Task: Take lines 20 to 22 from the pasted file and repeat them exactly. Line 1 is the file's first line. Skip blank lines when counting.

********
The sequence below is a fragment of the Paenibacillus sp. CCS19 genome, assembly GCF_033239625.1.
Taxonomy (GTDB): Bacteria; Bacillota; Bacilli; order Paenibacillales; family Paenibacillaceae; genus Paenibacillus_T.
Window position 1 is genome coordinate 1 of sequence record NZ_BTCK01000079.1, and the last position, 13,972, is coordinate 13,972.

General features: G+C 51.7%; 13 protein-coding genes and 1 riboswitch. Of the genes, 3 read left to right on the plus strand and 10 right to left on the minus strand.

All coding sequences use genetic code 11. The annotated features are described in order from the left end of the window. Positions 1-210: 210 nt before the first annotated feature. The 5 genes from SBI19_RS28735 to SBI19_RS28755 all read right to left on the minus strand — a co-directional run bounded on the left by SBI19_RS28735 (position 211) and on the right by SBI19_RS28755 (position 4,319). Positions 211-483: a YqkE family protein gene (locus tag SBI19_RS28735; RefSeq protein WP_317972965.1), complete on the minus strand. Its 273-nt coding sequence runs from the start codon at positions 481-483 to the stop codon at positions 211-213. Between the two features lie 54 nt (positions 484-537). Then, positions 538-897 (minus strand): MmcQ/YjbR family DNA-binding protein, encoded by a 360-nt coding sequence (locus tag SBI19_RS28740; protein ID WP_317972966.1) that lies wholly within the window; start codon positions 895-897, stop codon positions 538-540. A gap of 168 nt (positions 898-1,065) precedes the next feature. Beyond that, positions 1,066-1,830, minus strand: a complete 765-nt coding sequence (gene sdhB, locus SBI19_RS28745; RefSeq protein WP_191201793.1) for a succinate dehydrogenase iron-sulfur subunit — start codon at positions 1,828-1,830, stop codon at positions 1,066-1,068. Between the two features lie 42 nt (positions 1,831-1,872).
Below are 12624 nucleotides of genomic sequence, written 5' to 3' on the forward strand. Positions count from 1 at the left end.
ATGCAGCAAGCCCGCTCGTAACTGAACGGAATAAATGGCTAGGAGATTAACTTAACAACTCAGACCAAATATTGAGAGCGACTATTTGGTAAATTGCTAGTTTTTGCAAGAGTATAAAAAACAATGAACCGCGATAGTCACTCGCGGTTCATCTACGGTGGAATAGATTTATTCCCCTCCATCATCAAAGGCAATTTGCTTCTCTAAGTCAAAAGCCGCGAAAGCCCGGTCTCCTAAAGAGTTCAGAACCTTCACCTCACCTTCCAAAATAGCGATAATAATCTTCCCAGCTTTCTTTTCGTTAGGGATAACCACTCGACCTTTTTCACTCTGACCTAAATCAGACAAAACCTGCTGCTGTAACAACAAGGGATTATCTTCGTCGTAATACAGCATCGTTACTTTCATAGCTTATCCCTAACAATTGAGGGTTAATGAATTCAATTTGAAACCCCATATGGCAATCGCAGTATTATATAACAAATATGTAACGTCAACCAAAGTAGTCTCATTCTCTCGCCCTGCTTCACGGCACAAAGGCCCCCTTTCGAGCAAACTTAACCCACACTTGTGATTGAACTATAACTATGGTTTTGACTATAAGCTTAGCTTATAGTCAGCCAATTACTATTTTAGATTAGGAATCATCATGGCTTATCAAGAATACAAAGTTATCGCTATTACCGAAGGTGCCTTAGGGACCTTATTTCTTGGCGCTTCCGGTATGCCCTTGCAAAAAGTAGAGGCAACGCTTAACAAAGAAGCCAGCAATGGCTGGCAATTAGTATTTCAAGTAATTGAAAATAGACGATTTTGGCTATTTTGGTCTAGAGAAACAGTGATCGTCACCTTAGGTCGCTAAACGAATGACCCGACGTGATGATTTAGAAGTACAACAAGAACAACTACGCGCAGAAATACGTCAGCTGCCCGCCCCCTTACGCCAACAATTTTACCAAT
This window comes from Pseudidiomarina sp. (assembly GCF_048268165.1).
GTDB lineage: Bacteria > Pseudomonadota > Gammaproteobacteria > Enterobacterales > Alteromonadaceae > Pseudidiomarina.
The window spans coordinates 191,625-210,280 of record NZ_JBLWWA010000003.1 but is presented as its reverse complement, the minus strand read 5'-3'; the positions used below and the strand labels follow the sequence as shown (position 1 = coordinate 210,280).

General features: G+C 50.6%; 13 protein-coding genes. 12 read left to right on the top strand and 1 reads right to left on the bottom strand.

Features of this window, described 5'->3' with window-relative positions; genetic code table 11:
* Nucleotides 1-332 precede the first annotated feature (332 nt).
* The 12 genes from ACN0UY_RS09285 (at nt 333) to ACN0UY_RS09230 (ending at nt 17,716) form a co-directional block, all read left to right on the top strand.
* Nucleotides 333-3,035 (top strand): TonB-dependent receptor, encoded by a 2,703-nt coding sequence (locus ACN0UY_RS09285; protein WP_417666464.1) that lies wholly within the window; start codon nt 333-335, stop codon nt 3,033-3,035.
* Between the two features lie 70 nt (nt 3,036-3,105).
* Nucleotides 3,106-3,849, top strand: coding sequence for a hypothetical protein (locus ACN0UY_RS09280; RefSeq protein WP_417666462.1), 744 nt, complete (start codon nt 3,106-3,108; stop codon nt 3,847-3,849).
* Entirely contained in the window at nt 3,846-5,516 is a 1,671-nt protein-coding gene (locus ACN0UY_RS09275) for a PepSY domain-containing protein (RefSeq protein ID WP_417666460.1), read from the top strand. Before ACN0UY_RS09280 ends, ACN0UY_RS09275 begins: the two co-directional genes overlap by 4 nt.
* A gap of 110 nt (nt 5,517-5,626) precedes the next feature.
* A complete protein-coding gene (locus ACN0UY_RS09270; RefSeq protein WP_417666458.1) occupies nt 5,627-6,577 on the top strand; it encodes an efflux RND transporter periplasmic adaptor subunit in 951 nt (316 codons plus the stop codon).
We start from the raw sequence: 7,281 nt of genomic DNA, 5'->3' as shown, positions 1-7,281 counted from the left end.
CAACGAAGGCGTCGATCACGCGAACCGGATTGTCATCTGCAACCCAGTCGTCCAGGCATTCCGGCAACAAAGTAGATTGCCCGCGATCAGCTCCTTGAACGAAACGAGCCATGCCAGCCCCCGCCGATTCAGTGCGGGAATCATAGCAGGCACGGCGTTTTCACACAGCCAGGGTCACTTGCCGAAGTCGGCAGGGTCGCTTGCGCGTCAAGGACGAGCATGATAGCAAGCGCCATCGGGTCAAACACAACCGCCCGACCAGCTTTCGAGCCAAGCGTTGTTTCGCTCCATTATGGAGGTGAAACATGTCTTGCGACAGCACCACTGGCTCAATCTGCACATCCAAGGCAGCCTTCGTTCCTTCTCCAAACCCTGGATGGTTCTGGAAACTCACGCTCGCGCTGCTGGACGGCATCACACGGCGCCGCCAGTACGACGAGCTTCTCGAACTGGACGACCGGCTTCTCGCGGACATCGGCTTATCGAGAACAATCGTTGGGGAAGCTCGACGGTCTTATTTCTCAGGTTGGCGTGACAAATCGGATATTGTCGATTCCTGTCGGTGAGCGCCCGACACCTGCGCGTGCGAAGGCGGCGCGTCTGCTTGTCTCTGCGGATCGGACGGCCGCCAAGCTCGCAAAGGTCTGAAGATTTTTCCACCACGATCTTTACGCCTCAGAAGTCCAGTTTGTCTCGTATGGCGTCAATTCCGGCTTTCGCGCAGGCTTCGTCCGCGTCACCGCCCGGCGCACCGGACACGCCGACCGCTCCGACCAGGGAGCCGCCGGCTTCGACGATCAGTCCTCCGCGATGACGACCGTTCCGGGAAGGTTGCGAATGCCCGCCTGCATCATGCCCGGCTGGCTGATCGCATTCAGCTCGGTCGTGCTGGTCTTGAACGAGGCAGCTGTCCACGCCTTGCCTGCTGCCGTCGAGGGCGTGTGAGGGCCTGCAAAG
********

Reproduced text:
* A complete protein-coding gene (locus ACN0UY_RS09270; RefSeq protein WP_417666458.1) occupies nt 5,627-6,577 on the top strand; it encodes an efflux RND transporter periplasmic adaptor subunit in 951 nt (316 codons plus the stop codon).
We start from the raw sequence: 7,281 nt of genomic DNA, 5'->3' as shown, positions 1-7,281 counted from the left end.
CAACGAAGGCGTCGATCACGCGAACCGGATTGTCATCTGCAACCCAGTCGTCCAGGCATTCCGGCAACAAAGTAGATTGCCCGCGATCAGCTCCTTGAACGAAACGAGCCATGCCAGCCCCCGCCGATTCAGTGCGGGAATCATAGCAGGCACGGCGTTTTCACACAGCCAGGGTCACTTGCCGAAGTCGGCAGGGTCGCTTGCGCGTCAAGGACGAGCATGATAGCAAGCGCCATCGGGTCAAACACAACCGCCCGACCAGCTTTCGAGCCAAGCGTTGTTTCGCTCCATTATGGAGGTGAAACATGTCTTGCGACAGCACCACTGGCTCAATCTGCACATCCAAGGCAGCCTTCGTTCCTTCTCCAAACCCTGGATGGTTCTGGAAACTCACGCTCGCGCTGCTGGACGGCATCACACGGCGCCGCCAGTACGACGAGCTTCTCGAACTGGACGACCGGCTTCTCGCGGACATCGGCTTATCGAGAACAATCGTTGGGGAAGCTCGACGGTCTTATTTCTCAGGTTGGCGTGACAAATCGGATATTGTCGATTCCTGTCGGTGAGCGCCCGACACCTGCGCGTGCGAAGGCGGCGCGTCTGCTTGTCTCTGCGGATCGGACGGCCGCCAAGCTCGCAAAGGTCTGAAGATTTTTCCACCACGATCTTTACGCCTCAGAAGTCCAGTTTGTCTCGTATGGCGTCAATTCCGGCTTTCGCGCAGGCTTCGTCCGCGTCACCGCCCGGCGCACCGGACACGCCGACCGCTCCGACCAGGGAGCCGCCGGCTTCGACGATCAGTCCTCCGCGATGACGACCGTTCCGGGAAGGTTGCGAATGCCCGCCTGCATCATGCCCGGCTGGCTGATCGCATTCAGCTCGGTCGTGCTGGTCTTGAACGAGGCAGCTGTCCACGCCTTGCCTGCTGCCGTCGAGGGCGTGTGAGGGCCTGCAAAG